It is a strength of the new Star Wars saga that John Boyega’s leading man credentials haven’t been fully verified yet – those films have shared the limelight around. With Pacific Rim Uprising, he demonstrates that his wit and charm can carry a movie – a shame, then, that this one is reluctant to let him do so.
Boyega is Jake Pentecost, unmentioned son of Idris Elba’s hero from Pacific Rim (the incredibly dull Charlie Hunnam’s legacy is sliced out). A roguish grifter, Jake is soon dragged back into the militaristic world he has escaped, along with the teenage junk genius Amara (Cailee Spaeny). She gives us a window into the world of Jaeger (giant fighting robots) cadets – one we surely didn’t need, and which doesn’t justify itself at any stage.
Surprise of all surprises, the once-dormant threat from massive, otherworldly Kaiju (Godzilla-style monsters) is resurgent, and Amara’s fellow culturally diverse trainees might just be the only ones who can help stop them. This tiresome plot continually drags us away from the charming Boyega, whose natural London twang could have driven the film comfortably. The supporting cast of archetypes and overactors is suitably broadstroke, and in fairness demands no elaboration.
At its core, and quite openly, Pacific Rim Uprising is a film about big robots punching each other and, eventually, ruddy great aliens. On this front it is able to deliver – we get robot-on-robot action, we get robot-on-alien, and we get each in spades. These fight scenes are decently choreographed, and shot with a clear sense of space and blocking that translates to give viewers a relatively clear understanding of what is happening. Furthermore, for what has the feel of a mid-budget film, the effects work is top-notch, particularly in the case of the sadly underused Kaiju’s rippling, belching malevolence.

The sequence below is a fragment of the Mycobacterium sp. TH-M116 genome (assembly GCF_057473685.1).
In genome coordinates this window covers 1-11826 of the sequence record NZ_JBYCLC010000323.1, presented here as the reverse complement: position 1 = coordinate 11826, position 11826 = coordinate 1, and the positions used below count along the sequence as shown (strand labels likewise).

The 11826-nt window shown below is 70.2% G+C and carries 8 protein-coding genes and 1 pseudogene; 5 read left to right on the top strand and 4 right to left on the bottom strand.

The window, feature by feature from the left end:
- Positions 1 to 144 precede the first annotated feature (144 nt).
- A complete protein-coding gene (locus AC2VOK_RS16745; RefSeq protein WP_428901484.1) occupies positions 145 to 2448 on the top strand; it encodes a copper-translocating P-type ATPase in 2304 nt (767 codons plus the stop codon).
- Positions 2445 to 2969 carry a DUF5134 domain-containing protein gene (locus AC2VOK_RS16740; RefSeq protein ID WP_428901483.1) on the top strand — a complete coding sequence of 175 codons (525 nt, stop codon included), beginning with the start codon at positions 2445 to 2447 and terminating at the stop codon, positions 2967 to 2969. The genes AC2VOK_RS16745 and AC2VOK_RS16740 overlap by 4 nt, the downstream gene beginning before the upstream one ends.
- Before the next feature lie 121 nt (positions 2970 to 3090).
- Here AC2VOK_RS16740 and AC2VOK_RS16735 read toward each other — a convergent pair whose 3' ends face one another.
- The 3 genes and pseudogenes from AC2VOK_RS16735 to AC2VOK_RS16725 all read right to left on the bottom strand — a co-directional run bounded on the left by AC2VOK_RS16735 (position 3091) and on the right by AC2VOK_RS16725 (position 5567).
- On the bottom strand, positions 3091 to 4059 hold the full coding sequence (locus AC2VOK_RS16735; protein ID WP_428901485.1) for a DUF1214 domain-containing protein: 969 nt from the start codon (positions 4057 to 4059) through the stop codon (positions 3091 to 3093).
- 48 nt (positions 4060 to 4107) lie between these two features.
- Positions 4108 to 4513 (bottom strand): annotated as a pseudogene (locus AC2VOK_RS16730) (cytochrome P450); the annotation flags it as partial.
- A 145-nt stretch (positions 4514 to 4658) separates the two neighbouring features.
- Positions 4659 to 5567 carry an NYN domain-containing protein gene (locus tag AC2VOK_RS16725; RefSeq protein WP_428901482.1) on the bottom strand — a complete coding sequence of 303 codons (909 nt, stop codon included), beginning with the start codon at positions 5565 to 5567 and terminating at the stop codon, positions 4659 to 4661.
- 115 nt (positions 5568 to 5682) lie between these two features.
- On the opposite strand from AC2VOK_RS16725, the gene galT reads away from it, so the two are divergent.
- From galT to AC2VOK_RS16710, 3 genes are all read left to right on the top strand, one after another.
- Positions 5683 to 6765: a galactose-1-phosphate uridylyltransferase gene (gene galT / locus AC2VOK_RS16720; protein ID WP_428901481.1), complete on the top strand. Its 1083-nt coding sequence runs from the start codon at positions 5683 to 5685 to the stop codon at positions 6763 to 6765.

The actual plotting behind the Kaiju’s return is preposterous. Yet it does feel worth remembering that the film certainly knows this – the casting of Charlie Day in a certain role is the clearest demonstration that the Uprising is not trying too hard. In some moments, the film successfully channels the cartoony, straightforwardly fun plotting it aims for; in others, it is sadly incompetent. In particular, the developing plotline of Amara’s antagonistic group of teenage pilots is dull, and a distraction from the overriding charm of Boyega’s onscreen presence.
Many critics have indulged in unflattering and obvious comparisons between this film and that other giant robot luminary, the Transformers series. They appear to have forgotten the vile ideologies and sensory pointlessness of those debilitating films, and do the comparatively benign Uprising a disservice. This is a relatively sprightly action film for teen audiences, but its lack of ambition keeps it in that bracket. If it had embraced Boyega’s talents to the fullest, it could have perhaps aspired to more.